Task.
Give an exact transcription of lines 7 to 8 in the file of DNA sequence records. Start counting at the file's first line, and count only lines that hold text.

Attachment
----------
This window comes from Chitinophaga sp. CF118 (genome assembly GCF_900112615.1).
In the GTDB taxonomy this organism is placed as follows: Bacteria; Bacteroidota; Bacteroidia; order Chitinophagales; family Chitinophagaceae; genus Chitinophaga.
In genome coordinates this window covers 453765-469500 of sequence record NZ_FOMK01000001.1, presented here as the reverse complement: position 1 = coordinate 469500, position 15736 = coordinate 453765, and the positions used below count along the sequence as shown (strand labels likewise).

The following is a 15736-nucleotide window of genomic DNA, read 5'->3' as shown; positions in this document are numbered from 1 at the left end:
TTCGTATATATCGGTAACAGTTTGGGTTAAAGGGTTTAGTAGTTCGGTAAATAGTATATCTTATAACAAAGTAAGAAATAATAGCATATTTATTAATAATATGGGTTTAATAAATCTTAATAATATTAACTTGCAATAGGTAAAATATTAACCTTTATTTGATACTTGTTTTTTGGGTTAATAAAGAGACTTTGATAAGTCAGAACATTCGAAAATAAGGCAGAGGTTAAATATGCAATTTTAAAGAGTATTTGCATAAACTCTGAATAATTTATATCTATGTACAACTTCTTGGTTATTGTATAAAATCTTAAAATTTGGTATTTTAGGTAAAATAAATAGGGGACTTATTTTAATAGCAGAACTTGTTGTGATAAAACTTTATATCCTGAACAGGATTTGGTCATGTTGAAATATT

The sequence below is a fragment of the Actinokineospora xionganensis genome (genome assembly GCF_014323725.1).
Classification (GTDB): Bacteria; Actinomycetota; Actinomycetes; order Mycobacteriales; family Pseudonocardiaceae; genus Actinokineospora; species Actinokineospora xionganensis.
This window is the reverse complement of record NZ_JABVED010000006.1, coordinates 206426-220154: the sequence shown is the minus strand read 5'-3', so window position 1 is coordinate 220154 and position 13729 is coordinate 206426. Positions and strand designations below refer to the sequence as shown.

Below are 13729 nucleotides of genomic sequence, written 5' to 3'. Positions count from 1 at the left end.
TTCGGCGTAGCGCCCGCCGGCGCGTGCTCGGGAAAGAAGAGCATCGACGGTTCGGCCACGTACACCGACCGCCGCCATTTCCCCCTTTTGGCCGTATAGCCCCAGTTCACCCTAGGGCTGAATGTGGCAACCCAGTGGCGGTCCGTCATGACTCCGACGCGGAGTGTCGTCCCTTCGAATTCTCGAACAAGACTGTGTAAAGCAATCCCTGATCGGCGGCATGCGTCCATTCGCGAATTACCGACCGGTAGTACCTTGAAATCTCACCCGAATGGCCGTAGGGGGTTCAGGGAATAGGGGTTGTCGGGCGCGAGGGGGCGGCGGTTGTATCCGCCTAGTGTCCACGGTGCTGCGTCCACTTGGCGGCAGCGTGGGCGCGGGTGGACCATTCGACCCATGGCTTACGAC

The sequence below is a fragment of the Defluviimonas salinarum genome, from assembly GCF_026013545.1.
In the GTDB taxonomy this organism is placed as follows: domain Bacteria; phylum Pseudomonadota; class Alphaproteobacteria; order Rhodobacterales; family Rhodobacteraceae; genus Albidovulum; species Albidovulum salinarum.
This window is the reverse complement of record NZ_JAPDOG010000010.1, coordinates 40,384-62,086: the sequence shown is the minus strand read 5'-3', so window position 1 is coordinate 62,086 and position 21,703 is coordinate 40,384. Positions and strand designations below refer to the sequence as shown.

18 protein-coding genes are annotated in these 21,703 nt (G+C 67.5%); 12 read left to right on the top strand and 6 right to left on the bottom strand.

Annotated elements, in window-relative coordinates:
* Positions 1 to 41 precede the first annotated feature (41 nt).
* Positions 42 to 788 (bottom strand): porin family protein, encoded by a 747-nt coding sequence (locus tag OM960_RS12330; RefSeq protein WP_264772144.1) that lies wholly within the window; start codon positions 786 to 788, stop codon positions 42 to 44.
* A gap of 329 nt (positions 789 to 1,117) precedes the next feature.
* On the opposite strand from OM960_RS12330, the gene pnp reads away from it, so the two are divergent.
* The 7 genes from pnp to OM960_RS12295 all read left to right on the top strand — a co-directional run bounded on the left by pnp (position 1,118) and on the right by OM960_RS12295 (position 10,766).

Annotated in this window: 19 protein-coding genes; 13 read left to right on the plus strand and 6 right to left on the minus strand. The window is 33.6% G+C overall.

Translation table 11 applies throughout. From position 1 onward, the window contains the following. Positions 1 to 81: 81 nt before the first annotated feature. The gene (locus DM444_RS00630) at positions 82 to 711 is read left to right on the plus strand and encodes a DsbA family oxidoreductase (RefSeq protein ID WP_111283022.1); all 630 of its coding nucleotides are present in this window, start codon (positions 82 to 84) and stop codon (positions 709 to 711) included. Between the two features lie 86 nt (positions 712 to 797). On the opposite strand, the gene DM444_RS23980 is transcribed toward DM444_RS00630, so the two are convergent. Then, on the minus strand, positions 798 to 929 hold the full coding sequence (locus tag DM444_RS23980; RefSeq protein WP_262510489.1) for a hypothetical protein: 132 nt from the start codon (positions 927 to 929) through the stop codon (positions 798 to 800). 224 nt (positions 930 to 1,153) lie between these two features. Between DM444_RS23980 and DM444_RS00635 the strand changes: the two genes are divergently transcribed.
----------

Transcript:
Classification (GTDB): Bacteria; Actinomycetota; Actinomycetes; order Mycobacteriales; family Pseudonocardiaceae; genus Actinokineospora; species Actinokineospora xionganensis.
This window is the reverse complement of record NZ_JABVED010000006.1, coordinates 206426-220154: the sequence shown is the minus strand read 5'-3', so window position 1 is coordinate 220154 and position 13729 is coordinate 206426. Positions and strand designations below refer to the sequence as shown.